Crumple zones protect legs, necks are guarded by the HANS device and the fiery wrecks of days gone by are eliminated by further technological advances. The 'Halo' is just the latest in a long line of measures taken to allow drivers to race with less fear.

The FIA also claimed that their testing revealed the device even had a 17 per cent chance of stopping an incident like Felipe Massa's in 2009 - when a loose spring hit his helmet and left him in a coma.


WHO'S FOR IT?

The more experienced members of the paddock, by and large, are those in favour of the 'Halo' being implemented - including some seriously weighty names...

Sebastian Vettel: "Regarding the look, I like Formula One cars of the past but there's also elements I like nowadays. We're racing cars with wings, that Formula One cars didn't have until late 60's. Now it's part of it. There's plenty of other examples. We had V12 engines, which I'd like to go back to and we don't have them anymore. Overall it's supposed to help us so I think that's what we need to remember."

Fernando Alonso: "I don't want to have any more friends struggling after accidents like Jules or Justin. I want to make the most horrible [looking] car if it is safe and will save one life."

Kimi Raikkonen: "We've tried it a few times and I think it's safer for us as drivers. It will not take all the things away. There are always things that won't be protected. It doesn't matter what we do. I'm fine with it."


WHO'S AGAINST IT?

Conversely, the younger racers in F1 are almost united in their disgust for the device's ugly appearance and the prospect of further sanitisation of the sport.

Kevin Magnussen: "It takes away some of the passion that F1 is talking about. When you look at the car and it is ugly, F1 cars aren't meant to be ugly. That is the reason that a Ferrari is more exciting than a Mazda. It is something to do with passion. If it looks s***, it is s***"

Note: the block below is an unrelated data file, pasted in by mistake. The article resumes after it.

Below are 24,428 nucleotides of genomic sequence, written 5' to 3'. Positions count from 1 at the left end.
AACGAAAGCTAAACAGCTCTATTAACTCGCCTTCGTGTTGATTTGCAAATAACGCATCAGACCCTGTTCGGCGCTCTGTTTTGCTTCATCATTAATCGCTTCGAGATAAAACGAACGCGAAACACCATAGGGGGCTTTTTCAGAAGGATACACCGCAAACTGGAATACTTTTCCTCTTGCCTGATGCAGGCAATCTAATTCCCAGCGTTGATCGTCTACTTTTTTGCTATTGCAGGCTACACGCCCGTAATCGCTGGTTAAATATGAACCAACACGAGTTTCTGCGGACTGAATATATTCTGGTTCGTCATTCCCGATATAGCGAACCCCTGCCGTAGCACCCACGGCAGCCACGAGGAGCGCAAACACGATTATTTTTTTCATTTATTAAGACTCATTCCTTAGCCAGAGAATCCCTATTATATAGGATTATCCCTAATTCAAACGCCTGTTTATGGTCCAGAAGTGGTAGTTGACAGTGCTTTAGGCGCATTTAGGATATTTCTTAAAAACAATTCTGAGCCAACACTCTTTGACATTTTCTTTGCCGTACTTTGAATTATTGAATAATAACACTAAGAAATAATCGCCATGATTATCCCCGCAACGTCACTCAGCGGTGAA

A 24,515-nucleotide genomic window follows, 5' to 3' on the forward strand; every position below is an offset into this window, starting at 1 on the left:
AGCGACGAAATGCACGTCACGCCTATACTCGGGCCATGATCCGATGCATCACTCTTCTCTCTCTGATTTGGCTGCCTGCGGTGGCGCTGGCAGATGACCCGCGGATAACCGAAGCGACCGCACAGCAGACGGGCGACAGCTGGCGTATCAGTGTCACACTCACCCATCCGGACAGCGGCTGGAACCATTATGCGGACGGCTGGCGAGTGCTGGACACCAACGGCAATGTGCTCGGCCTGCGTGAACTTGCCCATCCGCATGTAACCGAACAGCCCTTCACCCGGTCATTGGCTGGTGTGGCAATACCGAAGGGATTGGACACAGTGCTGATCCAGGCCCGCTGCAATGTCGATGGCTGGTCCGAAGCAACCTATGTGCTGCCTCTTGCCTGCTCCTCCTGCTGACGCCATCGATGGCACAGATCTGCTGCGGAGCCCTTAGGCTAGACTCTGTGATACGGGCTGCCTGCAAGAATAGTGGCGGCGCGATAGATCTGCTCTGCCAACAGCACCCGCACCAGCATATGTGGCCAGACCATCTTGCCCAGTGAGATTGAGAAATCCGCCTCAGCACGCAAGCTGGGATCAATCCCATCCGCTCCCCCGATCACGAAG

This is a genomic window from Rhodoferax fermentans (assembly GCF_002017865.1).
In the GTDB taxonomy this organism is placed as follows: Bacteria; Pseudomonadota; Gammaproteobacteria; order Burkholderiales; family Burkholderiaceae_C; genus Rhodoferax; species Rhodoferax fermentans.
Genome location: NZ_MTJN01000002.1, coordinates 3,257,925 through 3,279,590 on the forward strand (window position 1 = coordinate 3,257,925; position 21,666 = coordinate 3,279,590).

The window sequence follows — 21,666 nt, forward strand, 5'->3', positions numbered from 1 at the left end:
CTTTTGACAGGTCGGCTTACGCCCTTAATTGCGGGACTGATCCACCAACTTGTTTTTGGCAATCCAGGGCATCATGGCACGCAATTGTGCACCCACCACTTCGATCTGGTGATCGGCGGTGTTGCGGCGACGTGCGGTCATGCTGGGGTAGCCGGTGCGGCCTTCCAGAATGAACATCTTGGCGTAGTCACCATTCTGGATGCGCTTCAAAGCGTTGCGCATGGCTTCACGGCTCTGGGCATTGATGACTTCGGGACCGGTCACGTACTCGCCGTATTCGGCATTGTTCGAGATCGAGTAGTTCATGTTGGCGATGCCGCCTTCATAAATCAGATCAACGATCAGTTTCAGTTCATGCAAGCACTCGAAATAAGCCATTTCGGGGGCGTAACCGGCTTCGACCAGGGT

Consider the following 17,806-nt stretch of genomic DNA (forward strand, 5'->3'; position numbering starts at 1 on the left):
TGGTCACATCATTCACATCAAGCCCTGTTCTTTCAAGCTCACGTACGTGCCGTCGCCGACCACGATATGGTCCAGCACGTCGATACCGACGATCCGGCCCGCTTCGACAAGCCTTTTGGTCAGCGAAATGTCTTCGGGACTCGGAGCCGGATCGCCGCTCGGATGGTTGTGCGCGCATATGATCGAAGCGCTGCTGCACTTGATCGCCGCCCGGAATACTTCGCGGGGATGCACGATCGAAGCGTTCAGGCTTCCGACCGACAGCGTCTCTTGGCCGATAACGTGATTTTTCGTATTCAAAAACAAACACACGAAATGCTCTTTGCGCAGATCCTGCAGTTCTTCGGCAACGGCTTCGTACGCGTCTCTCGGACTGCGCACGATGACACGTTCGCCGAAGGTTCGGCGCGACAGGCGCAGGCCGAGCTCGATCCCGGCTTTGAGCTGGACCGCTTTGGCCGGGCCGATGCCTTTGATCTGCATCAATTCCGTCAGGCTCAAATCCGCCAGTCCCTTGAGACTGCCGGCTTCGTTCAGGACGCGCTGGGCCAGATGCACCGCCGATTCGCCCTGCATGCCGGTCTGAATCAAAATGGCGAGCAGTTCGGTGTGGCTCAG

Max Verstappen: "I think since we introduced the virtual safety car, that reduced a lot of risk when you're speeding under the yellow flags in the race. When there are parts flying around from the car, it's not going to protect you, so I don't really understand why we should need it."

One interesting dissenter, however, is Mercedes chairman Niki Lauda - whose fireball wreck at the Nurburgring in 1976 left the Austrian permanently disfigured.

"The Halo destroys the DNA of an F1 car. The FIA has made F1 as safe as it gets. Also the danger of flying wheels is largely eliminated, because the wheels are always more firmly attached. The risk to the drivers has become minimal."


WHAT'S NEXT?

Unless there is a major change of heart from the FIA, 10 pairs of flip-flop looking machines will line up on the grid in Melbourne next year.

Some of those aesthetic fears may be sated somewhat as teams will be allowed to colour co-ordinate the device to their cars, moving away from the black structure that has been commonly seen in tests.

Whether the 'Halo' remains in place beyond 2019 is up for discussion, however, with teams likely to continue developing and testing other ideas.